A U.S. recession predicted


A highly regarded forecaster, who has an excellent track record going back to the 1960s, claims that a recession may have already started in the U.S.

There is ample corroborating evidence of a slowdown, as the Federal Reserve abruptly shifted their policy stance to cutting rates in January 2019. The first rate cut of this cycle is likely to come at the Fed meeting on July 28-29, 2019.

Could this recession prediction be correct? What would a recession mean for bonds?

Gary Shilling, in his “Insight” publication dated June 2019, writes that a recession probably started in the 2nd quarter of 2019 in the U.S. Shilling’s report and his recent interview for Real Vision are for subscribers only, but a brief summary is available in USA Today.

Shilling worked on Wall Street in the 1960s and 1970s, making several accurate predictions since that time. Today, as an independent economist and forecaster, Gary is watching key indicators like corporate debt and business capital expenditures for recession signs. Gary’s most famous, and profitable, prediction came in the early 1980s when he said that interest rates would decline for years. He bought government bonds yielding 14 percent and made huge gains personally as rates declined for more than three decades.

The next U.S. recession should be mild, as there is no financial crisis looming and the U.S. housing market isn’t in a bubble and there’s no subprime lending to households.

On the other hand, corporate debt is a problem, as borrowing at low rates by non-financial corporations has been growing for more than a decade. Much of this borrowed money was squandered in non-productive activities, like share buybacks, which makes the next downturn more dangerous.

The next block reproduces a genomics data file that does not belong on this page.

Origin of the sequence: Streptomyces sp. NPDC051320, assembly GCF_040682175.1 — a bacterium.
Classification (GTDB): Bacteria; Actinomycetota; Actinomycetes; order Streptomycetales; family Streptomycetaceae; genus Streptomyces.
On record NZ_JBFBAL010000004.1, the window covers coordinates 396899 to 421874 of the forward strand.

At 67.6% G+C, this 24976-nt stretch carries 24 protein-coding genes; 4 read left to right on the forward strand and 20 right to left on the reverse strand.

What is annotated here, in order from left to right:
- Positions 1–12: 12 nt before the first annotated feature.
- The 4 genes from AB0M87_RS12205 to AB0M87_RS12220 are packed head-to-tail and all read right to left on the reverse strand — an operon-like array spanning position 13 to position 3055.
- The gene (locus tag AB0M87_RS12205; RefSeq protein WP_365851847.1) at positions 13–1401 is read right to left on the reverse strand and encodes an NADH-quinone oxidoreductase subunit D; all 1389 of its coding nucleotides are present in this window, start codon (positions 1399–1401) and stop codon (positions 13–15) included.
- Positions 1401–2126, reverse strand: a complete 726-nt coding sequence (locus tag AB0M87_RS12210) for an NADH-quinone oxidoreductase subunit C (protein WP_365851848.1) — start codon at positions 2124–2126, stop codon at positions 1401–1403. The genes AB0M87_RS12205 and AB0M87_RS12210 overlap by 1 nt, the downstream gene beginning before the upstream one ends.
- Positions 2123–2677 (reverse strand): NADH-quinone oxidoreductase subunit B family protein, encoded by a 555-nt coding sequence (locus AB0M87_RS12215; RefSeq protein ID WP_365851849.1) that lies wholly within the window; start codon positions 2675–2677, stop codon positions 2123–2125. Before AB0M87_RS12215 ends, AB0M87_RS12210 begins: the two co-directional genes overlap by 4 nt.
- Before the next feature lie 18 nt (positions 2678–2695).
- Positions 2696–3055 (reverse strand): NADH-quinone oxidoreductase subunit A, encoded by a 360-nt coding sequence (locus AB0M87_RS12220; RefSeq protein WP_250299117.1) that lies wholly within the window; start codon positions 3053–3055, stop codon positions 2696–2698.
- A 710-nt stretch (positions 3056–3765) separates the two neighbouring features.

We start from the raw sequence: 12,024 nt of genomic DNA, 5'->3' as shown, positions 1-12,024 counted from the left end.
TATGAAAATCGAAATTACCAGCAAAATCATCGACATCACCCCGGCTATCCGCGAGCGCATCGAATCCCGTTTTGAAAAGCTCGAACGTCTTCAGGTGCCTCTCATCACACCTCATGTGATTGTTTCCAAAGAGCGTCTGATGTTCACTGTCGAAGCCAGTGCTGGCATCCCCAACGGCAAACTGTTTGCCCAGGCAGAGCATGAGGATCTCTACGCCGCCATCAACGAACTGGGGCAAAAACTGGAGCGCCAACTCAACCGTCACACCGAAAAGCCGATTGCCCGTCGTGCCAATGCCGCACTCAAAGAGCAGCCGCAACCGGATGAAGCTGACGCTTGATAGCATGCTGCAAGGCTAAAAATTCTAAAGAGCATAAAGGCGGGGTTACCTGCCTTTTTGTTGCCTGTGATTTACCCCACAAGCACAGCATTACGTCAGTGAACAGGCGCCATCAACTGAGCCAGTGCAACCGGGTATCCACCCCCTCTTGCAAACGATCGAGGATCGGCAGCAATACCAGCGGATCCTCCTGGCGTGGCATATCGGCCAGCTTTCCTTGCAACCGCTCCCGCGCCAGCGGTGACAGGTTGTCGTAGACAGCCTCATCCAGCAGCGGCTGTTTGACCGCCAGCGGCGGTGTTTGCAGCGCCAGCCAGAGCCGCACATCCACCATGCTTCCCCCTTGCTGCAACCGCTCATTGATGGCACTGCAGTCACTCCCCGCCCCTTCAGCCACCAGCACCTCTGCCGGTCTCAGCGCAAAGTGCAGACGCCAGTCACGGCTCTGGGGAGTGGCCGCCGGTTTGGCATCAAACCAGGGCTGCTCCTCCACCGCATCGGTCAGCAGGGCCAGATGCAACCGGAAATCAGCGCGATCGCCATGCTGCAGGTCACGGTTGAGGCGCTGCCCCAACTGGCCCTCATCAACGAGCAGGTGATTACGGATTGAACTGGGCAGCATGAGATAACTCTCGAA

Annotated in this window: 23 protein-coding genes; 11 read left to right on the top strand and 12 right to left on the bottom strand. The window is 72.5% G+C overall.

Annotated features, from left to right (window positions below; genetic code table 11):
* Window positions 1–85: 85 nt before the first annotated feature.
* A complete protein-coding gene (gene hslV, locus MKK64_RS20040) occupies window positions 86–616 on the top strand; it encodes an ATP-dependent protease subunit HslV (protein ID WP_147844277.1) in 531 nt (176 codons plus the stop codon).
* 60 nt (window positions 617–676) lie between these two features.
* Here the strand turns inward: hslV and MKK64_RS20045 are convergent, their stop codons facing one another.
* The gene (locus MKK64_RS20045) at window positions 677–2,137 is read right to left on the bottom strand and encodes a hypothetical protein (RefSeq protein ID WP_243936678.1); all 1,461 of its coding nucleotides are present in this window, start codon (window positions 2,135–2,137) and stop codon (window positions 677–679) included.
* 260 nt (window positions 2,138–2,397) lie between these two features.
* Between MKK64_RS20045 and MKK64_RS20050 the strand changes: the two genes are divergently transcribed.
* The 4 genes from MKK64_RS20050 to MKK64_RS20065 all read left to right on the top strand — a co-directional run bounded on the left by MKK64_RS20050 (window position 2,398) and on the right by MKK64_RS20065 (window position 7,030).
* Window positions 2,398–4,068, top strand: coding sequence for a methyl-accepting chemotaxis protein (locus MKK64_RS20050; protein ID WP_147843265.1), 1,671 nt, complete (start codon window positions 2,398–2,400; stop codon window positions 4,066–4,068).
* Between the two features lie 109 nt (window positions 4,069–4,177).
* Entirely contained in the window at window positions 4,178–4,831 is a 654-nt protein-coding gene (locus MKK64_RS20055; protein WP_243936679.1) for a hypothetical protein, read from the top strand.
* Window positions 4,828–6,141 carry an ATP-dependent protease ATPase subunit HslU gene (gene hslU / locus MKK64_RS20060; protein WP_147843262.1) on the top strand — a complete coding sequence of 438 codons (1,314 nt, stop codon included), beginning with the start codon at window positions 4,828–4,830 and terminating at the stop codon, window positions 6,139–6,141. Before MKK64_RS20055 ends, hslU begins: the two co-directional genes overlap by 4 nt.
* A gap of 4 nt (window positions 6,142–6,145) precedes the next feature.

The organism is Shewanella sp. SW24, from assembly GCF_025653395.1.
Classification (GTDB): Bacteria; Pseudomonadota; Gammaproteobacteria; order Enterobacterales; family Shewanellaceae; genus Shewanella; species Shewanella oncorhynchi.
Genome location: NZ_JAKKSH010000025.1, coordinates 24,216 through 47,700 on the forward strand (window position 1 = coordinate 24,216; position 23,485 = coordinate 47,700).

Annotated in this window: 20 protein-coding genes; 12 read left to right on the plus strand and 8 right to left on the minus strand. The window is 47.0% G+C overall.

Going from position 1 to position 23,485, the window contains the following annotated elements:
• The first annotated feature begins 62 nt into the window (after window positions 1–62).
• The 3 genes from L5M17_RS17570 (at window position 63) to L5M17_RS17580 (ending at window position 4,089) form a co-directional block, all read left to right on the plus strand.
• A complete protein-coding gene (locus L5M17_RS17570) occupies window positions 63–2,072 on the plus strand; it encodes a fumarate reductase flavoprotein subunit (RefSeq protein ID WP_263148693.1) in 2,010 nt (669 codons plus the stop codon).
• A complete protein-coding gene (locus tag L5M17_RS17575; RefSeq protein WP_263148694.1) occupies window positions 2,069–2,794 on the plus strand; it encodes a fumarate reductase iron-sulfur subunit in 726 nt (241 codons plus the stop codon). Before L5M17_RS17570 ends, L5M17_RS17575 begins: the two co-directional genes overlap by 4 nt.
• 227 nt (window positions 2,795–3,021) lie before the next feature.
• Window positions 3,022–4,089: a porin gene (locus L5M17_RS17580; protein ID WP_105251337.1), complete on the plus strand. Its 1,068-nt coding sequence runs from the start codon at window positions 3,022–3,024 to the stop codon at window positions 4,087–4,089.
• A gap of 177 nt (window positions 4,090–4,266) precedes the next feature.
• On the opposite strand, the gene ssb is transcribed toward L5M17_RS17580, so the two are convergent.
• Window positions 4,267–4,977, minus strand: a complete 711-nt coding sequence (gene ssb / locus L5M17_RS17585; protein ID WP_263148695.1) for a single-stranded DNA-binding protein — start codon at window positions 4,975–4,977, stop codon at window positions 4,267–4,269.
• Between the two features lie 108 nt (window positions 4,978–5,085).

If corporations get into trouble due to excessive debt, they will cut back on capital expenditures, because it’s easy to reduce expenditures quickly by cancelling projects.

Corporate credit grew at 5% annually for the last two decades but slowed to 3.0% in 2018. The sub-category of leveraged loans grew at 15.8% annually and increased to 20.1% in 2018. When risky loans grow that fast it’s a warning sign that some borrowers are desperate. While the total corporate bond market is over $9 trillion, the leveraged loan segment is about $1.2 trillion. Leveraged loans would be the first to default as there is usually very little cushion on the borrower’s balance sheet. The ensuing “flight to safety” stampede would make government bonds more popular than corporate bonds.

The Federal Reserve Bank publishes a periodic Financial Stability Report. Here’s some excerpts from the May 2019 report:

“A slowdown in economic activity could result in an increase in default rates, which would lead to elevated credit losses at financial institutions holding corporate debt…”

“If the economy were to slow unexpectedly, profits of nonfinancial businesses would decrease, and, given the generally high level of leverage in that sector, such decreases could lead to financial stress and defaults at some firms.”

In the major recession of 2009, the GDP of the U.S. fell 4% peak-to-trough. The next recession is likely to be milder, and last only 3 or 4 quarters, compared to 6 quarters in 2009-10.

The investment most likely to outperform during the next recession, according to Shilling, is the long-term U.S. government bond. The 30-year bond currently pays about 3%.

Shilling is forecasting a drop in the 30-year yield to 2%, which means the price of the bond would rise and the gain on a 30-year bond would be about 22%.

If Shilling is right about a recession, U.S. government bonds are a bargain at current prices.


Hilliard MacBeth


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